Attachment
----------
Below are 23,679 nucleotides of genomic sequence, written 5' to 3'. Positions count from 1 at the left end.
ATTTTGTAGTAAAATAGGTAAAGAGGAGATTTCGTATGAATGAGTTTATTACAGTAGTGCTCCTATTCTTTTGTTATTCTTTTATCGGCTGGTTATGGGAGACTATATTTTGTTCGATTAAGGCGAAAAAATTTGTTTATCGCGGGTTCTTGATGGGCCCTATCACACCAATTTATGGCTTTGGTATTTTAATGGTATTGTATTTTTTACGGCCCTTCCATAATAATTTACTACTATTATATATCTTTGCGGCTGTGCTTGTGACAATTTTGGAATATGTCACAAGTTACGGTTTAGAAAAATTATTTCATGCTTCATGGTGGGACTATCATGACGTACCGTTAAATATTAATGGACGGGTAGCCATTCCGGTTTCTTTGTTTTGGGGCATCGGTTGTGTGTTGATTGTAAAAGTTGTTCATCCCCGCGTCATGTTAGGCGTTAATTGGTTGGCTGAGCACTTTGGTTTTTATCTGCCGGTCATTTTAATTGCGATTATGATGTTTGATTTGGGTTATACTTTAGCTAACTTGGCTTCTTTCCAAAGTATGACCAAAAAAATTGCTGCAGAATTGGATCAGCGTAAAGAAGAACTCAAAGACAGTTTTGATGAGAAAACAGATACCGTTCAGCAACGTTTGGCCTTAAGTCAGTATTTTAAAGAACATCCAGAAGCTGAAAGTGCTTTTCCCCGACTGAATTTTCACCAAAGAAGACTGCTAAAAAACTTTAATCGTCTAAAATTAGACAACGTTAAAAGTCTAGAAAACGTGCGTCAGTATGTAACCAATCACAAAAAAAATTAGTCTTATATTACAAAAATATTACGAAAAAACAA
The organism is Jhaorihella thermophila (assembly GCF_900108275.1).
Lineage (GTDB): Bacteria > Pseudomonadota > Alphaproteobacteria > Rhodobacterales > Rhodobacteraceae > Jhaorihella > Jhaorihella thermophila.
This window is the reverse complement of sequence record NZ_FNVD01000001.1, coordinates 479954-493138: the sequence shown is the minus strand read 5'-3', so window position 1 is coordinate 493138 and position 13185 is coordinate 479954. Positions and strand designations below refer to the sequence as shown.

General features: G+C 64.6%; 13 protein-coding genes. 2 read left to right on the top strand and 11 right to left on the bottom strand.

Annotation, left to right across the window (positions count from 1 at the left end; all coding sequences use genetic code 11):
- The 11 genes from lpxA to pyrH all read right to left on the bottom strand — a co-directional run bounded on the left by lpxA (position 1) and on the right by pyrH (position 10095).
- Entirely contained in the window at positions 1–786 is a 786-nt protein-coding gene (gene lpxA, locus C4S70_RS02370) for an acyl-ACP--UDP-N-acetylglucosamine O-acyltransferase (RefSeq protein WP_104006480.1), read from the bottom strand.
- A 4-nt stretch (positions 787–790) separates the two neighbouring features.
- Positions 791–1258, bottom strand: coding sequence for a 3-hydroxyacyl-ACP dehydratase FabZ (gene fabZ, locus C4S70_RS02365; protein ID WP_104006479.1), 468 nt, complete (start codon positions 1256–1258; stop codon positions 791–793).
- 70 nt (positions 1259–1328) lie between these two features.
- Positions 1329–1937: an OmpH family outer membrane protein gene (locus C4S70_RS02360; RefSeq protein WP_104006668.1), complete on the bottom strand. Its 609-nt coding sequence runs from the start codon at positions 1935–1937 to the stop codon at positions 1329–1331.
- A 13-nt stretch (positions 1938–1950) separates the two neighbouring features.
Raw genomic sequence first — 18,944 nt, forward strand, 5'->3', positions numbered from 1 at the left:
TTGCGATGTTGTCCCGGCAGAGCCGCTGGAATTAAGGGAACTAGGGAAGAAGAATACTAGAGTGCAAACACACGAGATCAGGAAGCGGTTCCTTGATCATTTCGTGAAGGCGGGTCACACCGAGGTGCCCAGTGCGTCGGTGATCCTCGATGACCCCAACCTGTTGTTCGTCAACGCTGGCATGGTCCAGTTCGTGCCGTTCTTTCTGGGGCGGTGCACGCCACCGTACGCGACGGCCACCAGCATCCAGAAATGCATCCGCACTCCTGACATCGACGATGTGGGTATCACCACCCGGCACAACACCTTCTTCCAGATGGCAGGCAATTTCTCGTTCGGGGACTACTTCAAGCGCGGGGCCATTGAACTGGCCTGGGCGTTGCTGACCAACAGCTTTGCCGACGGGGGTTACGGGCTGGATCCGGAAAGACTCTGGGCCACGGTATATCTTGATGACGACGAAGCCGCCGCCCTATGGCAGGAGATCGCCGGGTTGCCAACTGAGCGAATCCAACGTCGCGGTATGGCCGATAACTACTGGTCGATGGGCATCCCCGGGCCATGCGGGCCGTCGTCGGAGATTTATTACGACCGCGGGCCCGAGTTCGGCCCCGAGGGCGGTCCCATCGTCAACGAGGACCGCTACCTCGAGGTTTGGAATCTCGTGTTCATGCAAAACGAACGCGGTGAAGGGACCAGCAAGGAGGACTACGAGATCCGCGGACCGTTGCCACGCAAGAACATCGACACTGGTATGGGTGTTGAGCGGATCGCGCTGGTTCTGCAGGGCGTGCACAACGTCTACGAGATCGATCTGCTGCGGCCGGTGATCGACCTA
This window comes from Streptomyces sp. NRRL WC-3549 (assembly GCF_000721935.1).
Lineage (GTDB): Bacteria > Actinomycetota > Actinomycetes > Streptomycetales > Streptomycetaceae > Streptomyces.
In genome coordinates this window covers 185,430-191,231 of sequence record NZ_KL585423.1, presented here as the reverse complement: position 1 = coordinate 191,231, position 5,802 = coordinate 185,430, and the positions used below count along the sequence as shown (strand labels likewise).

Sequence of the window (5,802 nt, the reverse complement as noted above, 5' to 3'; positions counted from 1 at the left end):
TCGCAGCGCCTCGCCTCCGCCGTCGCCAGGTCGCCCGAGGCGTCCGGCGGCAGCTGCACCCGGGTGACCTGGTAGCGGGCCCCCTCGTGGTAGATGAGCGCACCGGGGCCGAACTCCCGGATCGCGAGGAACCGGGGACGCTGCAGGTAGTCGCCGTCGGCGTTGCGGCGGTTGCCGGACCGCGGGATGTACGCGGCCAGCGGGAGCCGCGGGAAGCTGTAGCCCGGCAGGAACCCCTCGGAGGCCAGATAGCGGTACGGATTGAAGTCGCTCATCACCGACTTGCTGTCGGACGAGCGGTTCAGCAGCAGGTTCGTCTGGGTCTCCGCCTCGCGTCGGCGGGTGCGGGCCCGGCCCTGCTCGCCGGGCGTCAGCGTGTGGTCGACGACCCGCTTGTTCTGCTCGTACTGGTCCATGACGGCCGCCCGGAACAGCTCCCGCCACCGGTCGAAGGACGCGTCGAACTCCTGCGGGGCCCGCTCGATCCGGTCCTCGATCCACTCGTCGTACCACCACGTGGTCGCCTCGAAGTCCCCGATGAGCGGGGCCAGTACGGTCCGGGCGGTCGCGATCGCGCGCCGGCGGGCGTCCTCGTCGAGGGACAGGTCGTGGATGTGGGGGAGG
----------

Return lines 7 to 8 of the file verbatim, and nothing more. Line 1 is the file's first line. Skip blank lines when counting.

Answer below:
Annotation, left to right across the window (positions count from 1 at the left end; all coding sequences use genetic code 11):
- The 11 genes from lpxA to pyrH all read right to left on the bottom strand — a co-directional run bounded on the left by lpxA (position 1) and on the right by pyrH (position 10095).